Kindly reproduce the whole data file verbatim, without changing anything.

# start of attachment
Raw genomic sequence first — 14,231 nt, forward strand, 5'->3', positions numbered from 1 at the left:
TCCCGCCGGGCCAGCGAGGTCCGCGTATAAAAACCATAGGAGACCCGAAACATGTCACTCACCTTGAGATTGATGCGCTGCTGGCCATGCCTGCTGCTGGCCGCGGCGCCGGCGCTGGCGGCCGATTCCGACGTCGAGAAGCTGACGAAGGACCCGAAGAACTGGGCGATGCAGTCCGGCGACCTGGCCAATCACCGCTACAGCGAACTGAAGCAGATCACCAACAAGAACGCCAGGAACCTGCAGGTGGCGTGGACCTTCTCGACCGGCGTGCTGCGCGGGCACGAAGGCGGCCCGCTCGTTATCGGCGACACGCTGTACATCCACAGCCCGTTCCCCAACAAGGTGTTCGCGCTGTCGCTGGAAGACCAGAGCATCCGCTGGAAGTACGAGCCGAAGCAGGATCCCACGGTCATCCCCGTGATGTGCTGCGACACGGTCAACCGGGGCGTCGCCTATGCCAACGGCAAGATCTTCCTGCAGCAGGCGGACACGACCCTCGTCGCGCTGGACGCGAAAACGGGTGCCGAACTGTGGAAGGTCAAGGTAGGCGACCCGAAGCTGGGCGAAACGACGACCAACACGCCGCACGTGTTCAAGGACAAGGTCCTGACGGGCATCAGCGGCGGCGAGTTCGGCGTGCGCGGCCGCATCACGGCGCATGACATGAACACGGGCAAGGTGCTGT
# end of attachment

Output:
Raw genomic sequence first — 14,231 nt, forward strand, 5'->3', positions numbered from 1 at the left:
TCCCGCCGGGCCAGCGAGGTCCGCGTATAAAAACCATAGGAGACCCGAAACATGTCACTCACCTTGAGATTGATGCGCTGCTGGCCATGCCTGCTGCTGGCCGCGGCGCCGGCGCTGGCGGCCGATTCCGACGTCGAGAAGCTGACGAAGGACCCGAAGAACTGGGCGATGCAGTCCGGCGACCTGGCCAATCACCGCTACAGCGAACTGAAGCAGATCACCAACAAGAACGCCAGGAACCTGCAGGTGGCGTGGACCTTCTCGACCGGCGTGCTGCGCGGGCACGAAGGCGGCCCGCTCGTTATCGGCGACACGCTGTACATCCACAGCCCGTTCCCCAACAAGGTGTTCGCGCTGTCGCTGGAAGACCAGAGCATCCGCTGGAAGTACGAGCCGAAGCAGGATCCCACGGTCATCCCCGTGATGTGCTGCGACACGGTCAACCGGGGCGTCGCCTATGCCAACGGCAAGATCTTCCTGCAGCAGGCGGACACGACCCTCGTCGCGCTGGACGCGAAAACGGGTGCCGAACTGTGGAAGGTCAAGGTAGGCGACCCGAAGCTGGGCGAAACGACGACCAACACGCCGCACGTGTTCAAGGACAAGGTCCTGACGGGCATCAGCGGCGGCGAGTTCGGCGTGCGCGGCCGCATCACGGCGCATGACATGAACACGGGCAAGGTGCTGT